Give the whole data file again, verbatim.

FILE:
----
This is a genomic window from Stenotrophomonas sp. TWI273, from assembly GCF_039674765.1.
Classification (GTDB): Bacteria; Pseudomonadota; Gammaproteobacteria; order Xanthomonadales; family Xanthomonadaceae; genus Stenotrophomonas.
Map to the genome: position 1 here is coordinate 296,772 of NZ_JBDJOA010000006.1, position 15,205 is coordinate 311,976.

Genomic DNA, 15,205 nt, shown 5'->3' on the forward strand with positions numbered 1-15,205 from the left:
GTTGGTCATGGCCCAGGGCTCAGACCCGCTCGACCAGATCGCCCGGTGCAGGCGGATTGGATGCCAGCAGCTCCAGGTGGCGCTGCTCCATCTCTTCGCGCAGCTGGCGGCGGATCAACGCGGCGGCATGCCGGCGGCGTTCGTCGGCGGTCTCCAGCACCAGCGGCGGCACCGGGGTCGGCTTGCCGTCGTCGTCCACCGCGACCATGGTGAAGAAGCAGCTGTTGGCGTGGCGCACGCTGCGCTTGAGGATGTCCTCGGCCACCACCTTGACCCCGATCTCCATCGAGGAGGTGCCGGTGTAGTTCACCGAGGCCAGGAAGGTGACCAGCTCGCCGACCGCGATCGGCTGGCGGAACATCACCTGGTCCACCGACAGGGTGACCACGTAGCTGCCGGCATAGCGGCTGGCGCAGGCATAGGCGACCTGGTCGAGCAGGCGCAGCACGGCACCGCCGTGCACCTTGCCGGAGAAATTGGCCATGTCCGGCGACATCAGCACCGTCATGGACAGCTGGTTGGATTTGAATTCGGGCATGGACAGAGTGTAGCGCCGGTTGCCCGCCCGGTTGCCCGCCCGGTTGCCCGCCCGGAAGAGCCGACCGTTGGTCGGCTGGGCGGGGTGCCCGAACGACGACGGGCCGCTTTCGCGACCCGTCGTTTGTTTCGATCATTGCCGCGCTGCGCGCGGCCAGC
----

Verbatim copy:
This is a genomic window from Stenotrophomonas sp. TWI273, from assembly GCF_039674765.1.
Classification (GTDB): Bacteria; Pseudomonadota; Gammaproteobacteria; order Xanthomonadales; family Xanthomonadaceae; genus Stenotrophomonas.
Map to the genome: position 1 here is coordinate 296,772 of NZ_JBDJOA010000006.1, position 15,205 is coordinate 311,976.

Genomic DNA, 15,205 nt, shown 5'->3' on the forward strand with positions numbered 1-15,205 from the left:
GTTGGTCATGGCCCAGGGCTCAGACCCGCTCGACCAGATCGCCCGGTGCAGGCGGATTGGATGCCAGCAGCTCCAGGTGGCGCTGCTCCATCTCTTCGCGCAGCTGGCGGCGGATCAACGCGGCGGCATGCCGGCGGCGTTCGTCGGCGGTCTCCAGCACCAGCGGCGGCACCGGGGTCGGCTTGCCGTCGTCGTCCACCGCGACCATGGTGAAGAAGCAGCTGTTGGCGTGGCGCACGCTGCGCTTGAGGATGTCCTCGGCCACCACCTTGACCCCGATCTCCATCGAGGAGGTGCCGGTGTAGTTCACCGAGGCCAGGAAGGTGACCAGCTCGCCGACCGCGATCGGCTGGCGGAACATCACCTGGTCCACCGACAGGGTGACCACGTAGCTGCCGGCATAGCGGCTGGCGCAGGCATAGGCGACCTGGTCGAGCAGGCGCAGCACGGCACCGCCGTGCACCTTGCCGGAGAAATTGGCCATGTCCGGCGACATCAGCACCGTCATGGACAGCTGGTTGGATTTGAATTCGGGCATGGACAGAGTGTAGCGCCGGTTGCCCGCCCGGTTGCCCGCCCGGTTGCCCGCCCGGAAGAGCCGACCGTTGGTCGGCTGGGCGGGGTGCCCGAACGACGACGGGCCGCTTTCGCGACCCGTCGTTTGTTTCGATCATTGCCGCGCTGCGCGCGGCCAGC